Vida works for our Julian Alps e-bike tour specialists Label. She tells us more about the impact of tourism in the area: “It’s getting hard to control tourism in the Julian Alps, but there are many alpine clubs and mountain associations that aim to do so. We’ve been working as an activity company for many years and although tourism is our business we also recognise that it needs to be done in the right way where it benefits the local people as well as on a national level.”

Where to cycle in the Julian Alps

Many of the cycle routes that you’ll find in the Julian Alps take you over single track, dusty gravel surfaces or on secondary paved back roads with few (if any) cars. Often, you’ll be cycling through shaded spruce forests or through wooded valleys where rivers lead to lakes and waterfalls. The monument to the four first men who climbed Mount Triglav can be found close to the Church of St John on Lake Bohinj. It makes for a good point to pause and soak up the surrounding scenery before or after taking a dip.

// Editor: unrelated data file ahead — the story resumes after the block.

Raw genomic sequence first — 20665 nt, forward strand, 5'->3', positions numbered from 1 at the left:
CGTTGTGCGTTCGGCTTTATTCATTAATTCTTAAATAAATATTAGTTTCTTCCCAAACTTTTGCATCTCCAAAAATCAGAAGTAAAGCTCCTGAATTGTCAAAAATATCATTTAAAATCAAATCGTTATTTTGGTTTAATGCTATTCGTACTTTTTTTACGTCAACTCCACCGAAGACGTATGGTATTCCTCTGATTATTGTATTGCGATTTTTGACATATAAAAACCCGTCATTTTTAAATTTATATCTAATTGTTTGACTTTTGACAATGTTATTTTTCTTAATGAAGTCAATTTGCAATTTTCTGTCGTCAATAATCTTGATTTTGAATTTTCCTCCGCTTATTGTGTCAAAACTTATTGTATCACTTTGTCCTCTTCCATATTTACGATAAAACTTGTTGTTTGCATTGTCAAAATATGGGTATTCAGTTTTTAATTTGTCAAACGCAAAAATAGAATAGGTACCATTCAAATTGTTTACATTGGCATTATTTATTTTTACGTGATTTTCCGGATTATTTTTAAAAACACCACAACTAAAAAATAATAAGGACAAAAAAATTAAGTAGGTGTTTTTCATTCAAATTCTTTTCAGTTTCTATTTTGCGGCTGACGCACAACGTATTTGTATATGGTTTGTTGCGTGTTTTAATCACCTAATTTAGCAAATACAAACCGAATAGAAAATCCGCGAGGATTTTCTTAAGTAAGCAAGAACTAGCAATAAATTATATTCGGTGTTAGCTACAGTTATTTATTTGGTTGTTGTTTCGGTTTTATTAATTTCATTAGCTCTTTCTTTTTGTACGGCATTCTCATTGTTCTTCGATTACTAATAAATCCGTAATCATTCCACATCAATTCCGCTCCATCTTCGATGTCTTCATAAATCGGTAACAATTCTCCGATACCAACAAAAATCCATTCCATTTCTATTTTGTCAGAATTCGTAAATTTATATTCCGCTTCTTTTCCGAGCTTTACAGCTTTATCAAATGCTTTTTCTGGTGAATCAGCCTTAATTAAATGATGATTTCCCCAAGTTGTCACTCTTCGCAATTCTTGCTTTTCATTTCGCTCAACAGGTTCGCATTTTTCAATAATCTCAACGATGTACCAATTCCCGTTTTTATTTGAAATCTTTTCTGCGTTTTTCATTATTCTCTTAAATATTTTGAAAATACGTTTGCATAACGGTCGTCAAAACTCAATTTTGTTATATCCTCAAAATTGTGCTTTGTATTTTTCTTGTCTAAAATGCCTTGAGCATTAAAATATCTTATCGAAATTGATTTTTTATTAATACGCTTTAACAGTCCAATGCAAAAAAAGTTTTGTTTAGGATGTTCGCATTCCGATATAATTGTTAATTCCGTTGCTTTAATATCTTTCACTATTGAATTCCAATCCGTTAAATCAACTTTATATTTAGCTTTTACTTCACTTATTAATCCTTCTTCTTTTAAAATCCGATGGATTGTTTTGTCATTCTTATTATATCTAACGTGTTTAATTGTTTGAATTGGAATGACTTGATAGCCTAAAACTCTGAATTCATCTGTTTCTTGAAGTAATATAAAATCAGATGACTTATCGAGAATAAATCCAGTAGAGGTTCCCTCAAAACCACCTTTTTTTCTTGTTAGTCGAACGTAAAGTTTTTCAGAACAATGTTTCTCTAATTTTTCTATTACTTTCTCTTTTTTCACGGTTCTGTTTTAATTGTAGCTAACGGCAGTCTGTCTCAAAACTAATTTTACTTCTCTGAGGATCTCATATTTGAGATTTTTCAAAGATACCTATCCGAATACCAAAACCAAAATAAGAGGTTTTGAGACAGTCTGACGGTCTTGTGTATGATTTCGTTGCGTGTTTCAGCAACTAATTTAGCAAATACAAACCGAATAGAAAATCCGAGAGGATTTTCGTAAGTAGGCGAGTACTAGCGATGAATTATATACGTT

Although you can’t necessarily cycle to the summit of every mountain, you can tackle some of the high-altitude mountain passes by bike. The 24km road that takes you over Vrsic Pass (1,661m), for instance, is well worth a day’s pedal. The tarmac road surface is very well-maintained and no less than 50 bends help to connect Kranjska Gora with Trenta in the Upper Soca River Valley. Make sure you keep your eyes peeled for the Russian Chapel that was built in memory of the World War I Russian prisoners of war who were killed by an avalanche whilst helping to construct the road in 1915.